At subsequent restorative visits, the dentist may recommend that your child enter the dental operatory room on his or her own. Most parents agree that children tend to be more cooperative for other adults, especially uniformed professionals, than for their own parents. This is because a child knows exactly how his or her response can affect a parent’s underlying emotions. When accompanied by a parent, children almost exclusively focus on the parent in an attempt to elicit a response. This, in turn, makes it much more difficult to provide safe and effective care. It has been proven that children are also effective at reading anxiety and fear in a parent’s expressions and mannerisms.
On the other hand, when a parent is not present during care, children tend to focus directly on the doctor and dental assistant who are continuously providing calming explanations, directions and distractions throughout the appointment.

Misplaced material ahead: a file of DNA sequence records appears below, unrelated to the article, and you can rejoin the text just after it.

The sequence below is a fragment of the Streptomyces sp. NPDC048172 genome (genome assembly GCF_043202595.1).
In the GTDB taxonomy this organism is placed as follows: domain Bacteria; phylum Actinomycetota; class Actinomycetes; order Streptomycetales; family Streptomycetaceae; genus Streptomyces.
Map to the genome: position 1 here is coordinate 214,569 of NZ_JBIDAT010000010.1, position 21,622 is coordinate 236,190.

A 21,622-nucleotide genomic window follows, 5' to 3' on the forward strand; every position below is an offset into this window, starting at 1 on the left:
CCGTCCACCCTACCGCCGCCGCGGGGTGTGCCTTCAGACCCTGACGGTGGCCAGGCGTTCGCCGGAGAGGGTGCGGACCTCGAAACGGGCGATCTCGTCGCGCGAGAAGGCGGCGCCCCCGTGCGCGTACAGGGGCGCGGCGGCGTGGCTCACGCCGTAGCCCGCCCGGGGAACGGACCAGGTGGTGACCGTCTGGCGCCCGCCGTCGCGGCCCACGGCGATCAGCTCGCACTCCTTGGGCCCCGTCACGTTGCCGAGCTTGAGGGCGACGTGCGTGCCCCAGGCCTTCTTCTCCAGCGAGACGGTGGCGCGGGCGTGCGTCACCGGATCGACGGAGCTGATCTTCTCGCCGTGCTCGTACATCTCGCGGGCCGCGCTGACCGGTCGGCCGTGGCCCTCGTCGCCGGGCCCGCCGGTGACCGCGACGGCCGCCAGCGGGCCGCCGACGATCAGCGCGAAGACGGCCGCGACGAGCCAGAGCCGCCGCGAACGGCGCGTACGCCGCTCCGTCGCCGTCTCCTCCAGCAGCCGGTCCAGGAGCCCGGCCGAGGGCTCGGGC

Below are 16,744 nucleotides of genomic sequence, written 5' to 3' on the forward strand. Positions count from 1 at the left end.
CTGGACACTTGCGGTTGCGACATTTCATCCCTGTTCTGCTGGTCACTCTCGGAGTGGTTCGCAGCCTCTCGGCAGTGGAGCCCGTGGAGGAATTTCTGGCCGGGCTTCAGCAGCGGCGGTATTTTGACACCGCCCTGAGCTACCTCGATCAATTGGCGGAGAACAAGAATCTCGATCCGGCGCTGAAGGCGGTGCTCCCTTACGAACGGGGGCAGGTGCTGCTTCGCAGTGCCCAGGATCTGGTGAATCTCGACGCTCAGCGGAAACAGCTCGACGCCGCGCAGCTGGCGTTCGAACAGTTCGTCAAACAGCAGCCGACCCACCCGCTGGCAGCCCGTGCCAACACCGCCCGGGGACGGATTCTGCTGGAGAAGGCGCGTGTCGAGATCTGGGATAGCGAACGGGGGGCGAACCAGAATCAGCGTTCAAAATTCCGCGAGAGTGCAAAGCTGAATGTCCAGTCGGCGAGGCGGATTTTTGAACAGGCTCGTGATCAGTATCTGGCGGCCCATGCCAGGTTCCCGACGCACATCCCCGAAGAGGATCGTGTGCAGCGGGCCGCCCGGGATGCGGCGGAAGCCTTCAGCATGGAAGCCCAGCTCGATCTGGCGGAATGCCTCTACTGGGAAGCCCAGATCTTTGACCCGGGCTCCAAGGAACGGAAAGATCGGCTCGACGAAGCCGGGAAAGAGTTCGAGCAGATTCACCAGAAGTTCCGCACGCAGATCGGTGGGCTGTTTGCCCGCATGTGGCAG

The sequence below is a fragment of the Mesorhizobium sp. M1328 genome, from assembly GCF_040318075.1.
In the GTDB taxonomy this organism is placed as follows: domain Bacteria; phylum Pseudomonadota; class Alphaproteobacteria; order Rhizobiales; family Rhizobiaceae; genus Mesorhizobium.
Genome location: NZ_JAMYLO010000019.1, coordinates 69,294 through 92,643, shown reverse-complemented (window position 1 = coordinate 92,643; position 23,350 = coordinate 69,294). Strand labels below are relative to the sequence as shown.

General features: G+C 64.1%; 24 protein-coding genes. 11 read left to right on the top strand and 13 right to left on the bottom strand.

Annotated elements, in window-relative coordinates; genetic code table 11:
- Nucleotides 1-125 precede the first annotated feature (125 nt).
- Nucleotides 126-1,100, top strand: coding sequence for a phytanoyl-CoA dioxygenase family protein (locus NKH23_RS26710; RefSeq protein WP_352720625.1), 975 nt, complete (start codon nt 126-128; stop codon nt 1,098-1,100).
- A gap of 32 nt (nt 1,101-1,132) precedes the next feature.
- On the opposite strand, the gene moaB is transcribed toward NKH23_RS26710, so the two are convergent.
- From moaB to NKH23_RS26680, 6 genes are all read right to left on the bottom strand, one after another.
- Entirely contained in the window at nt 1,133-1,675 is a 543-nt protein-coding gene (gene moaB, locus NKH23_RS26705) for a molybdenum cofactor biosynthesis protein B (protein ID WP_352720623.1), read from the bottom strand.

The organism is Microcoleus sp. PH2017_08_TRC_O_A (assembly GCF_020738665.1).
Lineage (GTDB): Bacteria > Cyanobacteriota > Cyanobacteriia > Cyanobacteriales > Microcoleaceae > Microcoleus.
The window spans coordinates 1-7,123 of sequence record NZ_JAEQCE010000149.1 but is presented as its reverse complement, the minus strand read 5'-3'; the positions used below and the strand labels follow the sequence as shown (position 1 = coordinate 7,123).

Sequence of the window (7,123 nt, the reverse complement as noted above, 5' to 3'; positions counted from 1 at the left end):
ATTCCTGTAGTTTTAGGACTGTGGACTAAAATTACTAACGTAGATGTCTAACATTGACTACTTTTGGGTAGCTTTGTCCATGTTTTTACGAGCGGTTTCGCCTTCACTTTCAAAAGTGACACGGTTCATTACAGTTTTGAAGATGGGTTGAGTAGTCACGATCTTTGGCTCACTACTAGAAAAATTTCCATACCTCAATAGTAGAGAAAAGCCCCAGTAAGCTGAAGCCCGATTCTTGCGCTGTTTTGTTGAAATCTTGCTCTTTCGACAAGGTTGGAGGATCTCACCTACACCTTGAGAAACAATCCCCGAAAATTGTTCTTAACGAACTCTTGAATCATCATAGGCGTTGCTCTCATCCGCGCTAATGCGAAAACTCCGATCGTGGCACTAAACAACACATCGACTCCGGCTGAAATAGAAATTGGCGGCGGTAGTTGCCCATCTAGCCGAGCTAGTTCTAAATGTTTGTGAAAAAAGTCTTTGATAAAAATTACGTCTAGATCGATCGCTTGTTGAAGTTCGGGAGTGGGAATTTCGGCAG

Children also subconsciously understand how much trust is involved in allowing them to be escorted by a dental assistant for care without the parent coming along. They realize that their parents would never put them in a situation where they would be harmed. Therefore, there is a calming effect to letting us do this. When you allow your child to be alone for care, you are encouraging independence. Your child will be proud that he or she is “doing it all by myself.” However, if you are not completely comfortable with this method, please discuss this with us well in advance of your child’s restorative appointment.
Parents sometimes inquire about how to describe upcoming treatments to their child before a restorative visit. Because most young children typically are not yet equipped with advanced coping skills, we suggest that parents avoid providing too many details about impending treatments. Words such as “needle, shot, pull, hurt, blood, pain, or drill” should be avoided, as these tend to elicit negative emotions that have been found to dramatically increase preoperative anxiety. This precipitates poor cooperation. We recommend using easy-to-understand explanations, such as explaining that the child has several “sugar bugs” on his or her teeth that the dentist wants to remove. You may add that we will paint some sleepy jelly around the sick tooth, which will help the tooth feel better.
1618 Canyon Creek Dr Ste 110
Temple, TX 76502